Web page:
was the October Election Surprise—it left its mark along
the Lake Erie Shores with tremendous beach erosion, blown roof
tops, and dozens of falling and mangled trees. Cisneros, who was
also a former mayor of San Antonio, Texas, was called in by the
Obama campaign to help move Latinos and voters in Ohio; he was
vigorously walking the streets and talking with the local
residents and shop owners.
Ohio has been the venue for both Presidential candidates with
numerous appearances in Northern Ohio. The nation seems to be
looking at Ohio as the “decider” of the November 6, 2012
elections. Everyone is talking about the claim that, “As Ohio
goes….. so does the Nation,” a mantra that the many visits from
high profile candidates and surrogates seem to confirm.
Señor Cisneros first stops were on Pearl Avenue, in the heart of
the Latino Barrio called the South Side. One of Mr. Cisneros
stops was the well-known grocery and deli Rainbow Bakery,
located on the corner of 29th street and Pearl Ave.
Here, Cisneros talked with the many patrons and store owner
Youssef Rizk, a native of the Galilee in Palestine, who
said: “We Christian Catholics were forced to leave our country,
so we came to America to live.”
The Rainbow Bakery is known for the homemade bread they
make but more so for the tasty Puerto Rican fast food that seems
to fly off the shelves. Mr. Rizk and his brother Mauna say they
have invested thousands of dollars in rebuilding the store and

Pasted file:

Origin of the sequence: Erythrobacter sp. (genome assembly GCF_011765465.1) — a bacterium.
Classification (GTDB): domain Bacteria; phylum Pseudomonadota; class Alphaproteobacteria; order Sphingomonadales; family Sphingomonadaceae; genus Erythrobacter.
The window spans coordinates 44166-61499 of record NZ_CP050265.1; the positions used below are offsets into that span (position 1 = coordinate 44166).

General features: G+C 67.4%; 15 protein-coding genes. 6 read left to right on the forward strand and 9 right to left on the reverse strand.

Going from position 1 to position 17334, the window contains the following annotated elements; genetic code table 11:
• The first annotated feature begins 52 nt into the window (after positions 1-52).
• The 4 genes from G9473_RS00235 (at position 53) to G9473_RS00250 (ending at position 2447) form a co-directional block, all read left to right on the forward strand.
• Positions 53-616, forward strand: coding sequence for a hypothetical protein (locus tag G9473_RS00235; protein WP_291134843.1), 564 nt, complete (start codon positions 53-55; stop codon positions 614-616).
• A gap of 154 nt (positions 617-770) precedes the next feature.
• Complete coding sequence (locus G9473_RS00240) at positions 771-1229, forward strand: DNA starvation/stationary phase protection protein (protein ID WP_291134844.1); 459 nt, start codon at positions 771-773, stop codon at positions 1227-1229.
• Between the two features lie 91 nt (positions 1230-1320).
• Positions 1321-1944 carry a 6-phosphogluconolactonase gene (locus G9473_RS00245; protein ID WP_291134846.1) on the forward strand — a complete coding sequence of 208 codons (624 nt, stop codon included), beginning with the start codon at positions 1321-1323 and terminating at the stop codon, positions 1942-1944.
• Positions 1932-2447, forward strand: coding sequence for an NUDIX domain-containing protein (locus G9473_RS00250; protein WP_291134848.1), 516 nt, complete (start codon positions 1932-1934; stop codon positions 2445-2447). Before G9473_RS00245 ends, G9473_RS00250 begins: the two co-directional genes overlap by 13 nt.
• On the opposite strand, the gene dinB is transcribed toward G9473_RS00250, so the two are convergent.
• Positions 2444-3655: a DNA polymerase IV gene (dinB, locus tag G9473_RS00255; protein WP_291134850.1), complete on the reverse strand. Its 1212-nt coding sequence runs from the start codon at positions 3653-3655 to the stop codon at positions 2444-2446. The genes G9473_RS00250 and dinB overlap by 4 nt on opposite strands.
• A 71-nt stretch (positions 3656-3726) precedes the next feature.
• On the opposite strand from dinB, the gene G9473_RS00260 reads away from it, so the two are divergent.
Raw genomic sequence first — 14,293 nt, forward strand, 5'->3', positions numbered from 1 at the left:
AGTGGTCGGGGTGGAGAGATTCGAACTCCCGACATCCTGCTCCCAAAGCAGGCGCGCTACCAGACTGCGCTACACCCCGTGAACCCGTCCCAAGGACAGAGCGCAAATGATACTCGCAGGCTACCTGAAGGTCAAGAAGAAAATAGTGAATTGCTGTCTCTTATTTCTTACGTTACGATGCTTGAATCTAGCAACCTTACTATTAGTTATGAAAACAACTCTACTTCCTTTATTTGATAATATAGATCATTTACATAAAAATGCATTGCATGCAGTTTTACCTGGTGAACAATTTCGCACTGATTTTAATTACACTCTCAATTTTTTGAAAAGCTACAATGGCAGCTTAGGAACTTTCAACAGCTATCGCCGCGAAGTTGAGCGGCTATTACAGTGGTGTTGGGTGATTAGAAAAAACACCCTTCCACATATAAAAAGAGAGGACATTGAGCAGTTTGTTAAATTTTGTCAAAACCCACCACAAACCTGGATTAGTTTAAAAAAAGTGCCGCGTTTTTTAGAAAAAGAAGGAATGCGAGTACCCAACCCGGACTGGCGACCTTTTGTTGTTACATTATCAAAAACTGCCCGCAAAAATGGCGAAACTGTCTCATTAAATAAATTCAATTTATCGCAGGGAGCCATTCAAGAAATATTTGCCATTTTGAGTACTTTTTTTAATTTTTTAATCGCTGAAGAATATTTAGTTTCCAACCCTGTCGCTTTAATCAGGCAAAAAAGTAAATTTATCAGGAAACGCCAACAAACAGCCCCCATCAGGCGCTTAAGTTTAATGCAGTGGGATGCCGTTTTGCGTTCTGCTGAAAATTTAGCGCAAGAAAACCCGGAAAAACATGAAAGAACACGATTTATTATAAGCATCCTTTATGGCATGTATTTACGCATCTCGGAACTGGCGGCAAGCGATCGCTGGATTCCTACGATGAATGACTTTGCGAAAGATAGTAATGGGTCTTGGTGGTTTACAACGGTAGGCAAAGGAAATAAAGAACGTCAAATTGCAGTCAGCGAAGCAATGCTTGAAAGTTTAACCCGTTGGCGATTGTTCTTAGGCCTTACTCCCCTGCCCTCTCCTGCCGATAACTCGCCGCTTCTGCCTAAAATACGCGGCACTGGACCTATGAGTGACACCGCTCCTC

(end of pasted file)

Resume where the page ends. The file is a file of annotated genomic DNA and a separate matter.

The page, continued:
surrounding area hoping to help create a better place for
themselves and the community that they serve. Cisneros
congratulated the brothers for the business they have managed to
create in the mostly Latino neighborhood.
A frequent visitor at Rainbow Bakery, Fred Lozano—former
City of Lorain Councilman—spoke with Cisneros on the
drastic change that has befallen the area work force,
when the then-called US Steel Corp was priced out of the
steel making industry. Lozano stated that: “Back in the
heyday as many as 13,000 residents found
employment at the steel mill; but now there are about
1,200 workers that may still have a job.” Cisneros
asked about the political situation here in Lorain and
the voting patterns of the local residents.
On the way to another local merchant, Cisneros asked to see the
site of the steel mill. Traveling north along 28th
Street, Cisneros was able to witness the decay and the abandoned
blast furnace of the old steel mill that is now called Republic
Steel— it is currently working to build a new arc furnace to
replace the outdated blast furnaces and start making steel in
At Licha’s on the corner of 31st and Clinton,
Mr. Cisneros was greeted by dueño José Bucio with his
wife María Cortez. Cisneros spoke with the patrons and
workers at the popular Mexican grocery/deli.
A young waitress named Arianna Meléndez told Cisneros
that most of her young family members had all decided not to
vote. Concerned, Cisneros questioned the young Latin as to why
she had made such a decision. She informed him: “They don’t
care; they don’t think their vote counts.” Cisneros spoke to the
young worker, who had left school to find work to survive, on
the importance of everyone’s vote.
After more conversations and hand shaking, Cisneros moved on to
his next stop in Lorain: the Obama Headquarters on Broadway Ave.
At the Obama headquarters Cisneros was greeted by Rico Oyola,
the field director in charge of the Obama Campaign in Lorain and
Oyola introduced Cisneros to the many volunteers who were
getting ready to hit the streets and campaign in the different
neighborhoods to remind voters of the importance of their vote.
Also present was State Representative Dan Ramos who is a
local leader in the Latino community. They spoke briefly then
Cisneros complimented the group and encourage them to continue
their work to help re-elect President Obama. Then quickly moving
out the door Cisneros was again on the campaign trail to his
next appointment with religious leaders and an early vote-push
to the Board of Elections.